From the War on Poverty to the War on Crime: The Making of Mass Incarceration in America


From the War on Poverty to the War on Crime: The Making of Mass Incarceration in America Social Sciences
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Product Description

"In the United States today, one in every 31 adults is under some form of penal control, including one in eleven African American men. How did the "land of the free" become the home of the world's largest prison system? Challenging the belief that America's prison problem originated with the Reagan administration's War on Drugs, Elizabeth Hinton traces the rise of mass incarceration to an ironic source: the social welfare programs of Lyndon Johnson's Great Society at the height of the civil rights era. Johnson's War on Poverty policies sought to foster equality and economic opportunity. But these initiatives were also rooted in widely shared assumptions about African Americans' role in urban disorder, which prompted Johnson to call for a simultaneous Waron Crime. The 1965 Law Enforcement Assistance Act empowered the national government to take a direct role in militarizing local police. Federal anticrime funding soon incentivized social service providers to ally with police departments, courts, and prisons. Under Richard Nixon and his successors, welfare programs fell by the wayside while investment in policing and punishment expanded. Anticipating future crime, policy makers urged states to build new prisons and introduced law enforcement measures intourban schools and public housing, turning neighborhoods into targets of police surveillance. By the 1980s, crime control and incarceration dominated national responses to poverty and inequality. The initiatives of that decade were less a sharp departure than the full realization of the punitive transformation of urban policy implemented by Republicans and Democrats alike since the 1960s."--Provided by publisher.

Editorial Reviews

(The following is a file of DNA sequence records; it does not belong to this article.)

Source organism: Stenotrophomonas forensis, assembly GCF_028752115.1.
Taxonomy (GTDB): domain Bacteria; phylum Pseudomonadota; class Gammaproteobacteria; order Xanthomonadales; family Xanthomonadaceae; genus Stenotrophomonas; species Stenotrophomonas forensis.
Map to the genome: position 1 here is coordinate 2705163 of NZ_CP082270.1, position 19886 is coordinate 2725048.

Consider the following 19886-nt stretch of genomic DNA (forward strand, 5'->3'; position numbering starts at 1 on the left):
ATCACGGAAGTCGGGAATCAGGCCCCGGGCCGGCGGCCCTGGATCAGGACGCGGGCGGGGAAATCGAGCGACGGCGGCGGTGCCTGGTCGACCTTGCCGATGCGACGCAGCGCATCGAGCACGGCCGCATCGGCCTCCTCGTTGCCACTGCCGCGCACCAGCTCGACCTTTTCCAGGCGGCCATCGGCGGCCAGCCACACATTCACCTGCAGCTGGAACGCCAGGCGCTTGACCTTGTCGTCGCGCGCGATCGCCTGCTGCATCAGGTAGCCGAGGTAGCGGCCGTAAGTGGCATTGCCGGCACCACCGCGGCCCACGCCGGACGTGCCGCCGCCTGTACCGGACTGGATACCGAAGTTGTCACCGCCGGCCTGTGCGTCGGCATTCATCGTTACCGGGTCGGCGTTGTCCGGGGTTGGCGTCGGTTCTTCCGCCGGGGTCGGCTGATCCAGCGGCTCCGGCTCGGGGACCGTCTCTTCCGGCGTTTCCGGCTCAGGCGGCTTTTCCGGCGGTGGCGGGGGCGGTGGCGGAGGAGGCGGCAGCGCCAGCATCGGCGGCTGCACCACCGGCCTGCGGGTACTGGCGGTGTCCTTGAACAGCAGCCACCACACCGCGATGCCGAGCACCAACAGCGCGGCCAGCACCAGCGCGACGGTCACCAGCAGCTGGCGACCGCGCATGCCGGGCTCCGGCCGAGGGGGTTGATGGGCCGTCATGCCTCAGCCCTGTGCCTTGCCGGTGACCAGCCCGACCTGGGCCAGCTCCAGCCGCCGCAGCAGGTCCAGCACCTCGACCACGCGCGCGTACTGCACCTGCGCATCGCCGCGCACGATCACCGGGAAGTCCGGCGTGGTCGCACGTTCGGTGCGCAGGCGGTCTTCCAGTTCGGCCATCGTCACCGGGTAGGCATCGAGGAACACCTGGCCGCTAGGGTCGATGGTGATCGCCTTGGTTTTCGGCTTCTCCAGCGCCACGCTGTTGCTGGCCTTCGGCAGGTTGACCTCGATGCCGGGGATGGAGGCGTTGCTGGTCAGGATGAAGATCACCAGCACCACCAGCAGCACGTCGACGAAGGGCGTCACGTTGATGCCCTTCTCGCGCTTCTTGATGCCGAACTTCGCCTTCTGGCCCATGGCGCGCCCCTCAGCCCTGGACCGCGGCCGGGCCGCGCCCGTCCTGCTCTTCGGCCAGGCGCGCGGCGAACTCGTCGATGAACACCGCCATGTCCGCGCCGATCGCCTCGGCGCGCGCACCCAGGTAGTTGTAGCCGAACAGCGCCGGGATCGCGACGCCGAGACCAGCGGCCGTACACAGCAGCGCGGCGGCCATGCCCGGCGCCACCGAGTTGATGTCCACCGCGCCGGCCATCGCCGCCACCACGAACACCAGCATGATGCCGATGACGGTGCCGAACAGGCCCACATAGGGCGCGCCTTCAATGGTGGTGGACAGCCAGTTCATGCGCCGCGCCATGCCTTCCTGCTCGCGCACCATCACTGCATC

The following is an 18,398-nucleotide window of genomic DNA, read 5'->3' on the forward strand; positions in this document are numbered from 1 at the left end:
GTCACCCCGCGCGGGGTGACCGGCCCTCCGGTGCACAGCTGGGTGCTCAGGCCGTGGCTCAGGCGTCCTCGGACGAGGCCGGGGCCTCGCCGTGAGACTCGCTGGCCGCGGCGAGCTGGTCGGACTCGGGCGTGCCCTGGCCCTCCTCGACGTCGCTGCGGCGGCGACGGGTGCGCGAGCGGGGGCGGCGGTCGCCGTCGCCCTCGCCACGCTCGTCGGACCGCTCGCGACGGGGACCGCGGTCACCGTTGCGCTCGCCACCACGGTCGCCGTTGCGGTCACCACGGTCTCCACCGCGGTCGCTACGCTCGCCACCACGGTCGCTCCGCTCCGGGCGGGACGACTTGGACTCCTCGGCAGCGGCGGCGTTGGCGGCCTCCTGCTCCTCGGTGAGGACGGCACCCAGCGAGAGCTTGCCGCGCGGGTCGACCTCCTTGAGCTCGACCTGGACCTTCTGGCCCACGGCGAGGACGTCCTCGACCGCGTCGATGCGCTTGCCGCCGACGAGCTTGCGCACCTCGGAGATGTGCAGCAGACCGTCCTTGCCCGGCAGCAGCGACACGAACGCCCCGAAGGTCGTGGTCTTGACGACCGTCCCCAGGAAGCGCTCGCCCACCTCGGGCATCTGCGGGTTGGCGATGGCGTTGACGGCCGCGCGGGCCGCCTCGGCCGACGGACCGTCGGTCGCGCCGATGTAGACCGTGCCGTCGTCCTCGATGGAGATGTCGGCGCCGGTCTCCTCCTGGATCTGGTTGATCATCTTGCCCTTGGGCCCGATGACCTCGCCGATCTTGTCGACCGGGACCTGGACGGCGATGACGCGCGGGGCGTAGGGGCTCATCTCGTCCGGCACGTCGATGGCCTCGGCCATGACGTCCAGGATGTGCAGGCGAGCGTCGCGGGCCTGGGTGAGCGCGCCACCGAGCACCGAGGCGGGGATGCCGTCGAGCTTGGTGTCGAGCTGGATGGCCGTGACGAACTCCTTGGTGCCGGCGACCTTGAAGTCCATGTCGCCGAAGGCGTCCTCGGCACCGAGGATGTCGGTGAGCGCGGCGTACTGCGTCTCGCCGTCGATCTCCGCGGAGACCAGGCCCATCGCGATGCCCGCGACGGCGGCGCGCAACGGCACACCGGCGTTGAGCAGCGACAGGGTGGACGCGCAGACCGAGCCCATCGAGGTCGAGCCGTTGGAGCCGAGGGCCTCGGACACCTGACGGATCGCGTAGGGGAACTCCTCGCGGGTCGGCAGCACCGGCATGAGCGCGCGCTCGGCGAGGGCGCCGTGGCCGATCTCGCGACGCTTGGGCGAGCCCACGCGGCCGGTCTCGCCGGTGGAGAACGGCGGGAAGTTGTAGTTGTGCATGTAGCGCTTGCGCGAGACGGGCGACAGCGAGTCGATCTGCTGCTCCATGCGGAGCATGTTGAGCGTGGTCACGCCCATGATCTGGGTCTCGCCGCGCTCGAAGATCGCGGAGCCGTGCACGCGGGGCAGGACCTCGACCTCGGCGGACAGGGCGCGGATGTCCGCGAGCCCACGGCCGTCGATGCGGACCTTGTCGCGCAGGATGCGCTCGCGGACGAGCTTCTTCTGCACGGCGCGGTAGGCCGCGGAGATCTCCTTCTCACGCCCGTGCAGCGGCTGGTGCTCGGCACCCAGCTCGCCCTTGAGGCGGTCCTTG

A Harvard historian examines the origins of "the foremost civil rights issue of our time." Over the past two years, deadly confrontations between police and young African-Americans, the demonstrations and movements these incidents inspired, and subsequent commentaries by writers such as Ta-Nehisi Coates have forced the issues of aggressive police practices and mass incarceration to the forefront of our national consciousness. Now comes Hinton (History and African and African-American Studies/Harvard Univ.; co-editor: The New Black History: Revisiting the Second Reconstruction, 2011) to remind us that these problems were a long time in the making. As the author demonstrates, President Richard Nixon's war on crime, Ronald Reagan's war on drugs, and George W. Bush's war on terror played roles in ratcheting up the militarization of police forces and the surveillance of the inner city. All contributed mightily to the vastly disproportionate numbers of African-Americans and Latinos currently filling our prisons. But Hinton goes even further back to Lyndon Johnson's Great Society programs and the unfortunate yoking of anti-poverty legislation with anti-crime laws. This unprecedented infusion of the federal government's authority, muscle, and dollars into crime prevention—primarily through the aegis of the Law Enforcement Assistance Administration—distorted and eventually overwhelmed efforts to combat unemployment, address housing, and improve education. Academic readers will appreciate Hinton's archival deep dive into the various and successive congressional acts responsible, sometimes unwittingly, sometimes not, for what amounts in her terms to criminalizing poverty. She discusses the prevailing social science theories that informed those laws—James Q. Wilson and Daniel Patrick Moynihan take a beating—and frequently cites official reports and informal intergovernmental communications that expose the policymakers' thinking. Gene r al readers will be appalled at her portrayal of outrageous police practices, all fueled with LEAA money, that contributed to the agency's reputation as a "bureaucratic monster." Those whose politics differ from Hinton's will likely be inclined to quarrel with her diagnosis, but they'll be obliged to grapple with her fact-filled, scholarly argument. Copyright Kirkus 2016 Kirkus/BPI Communications. All rights reserved.

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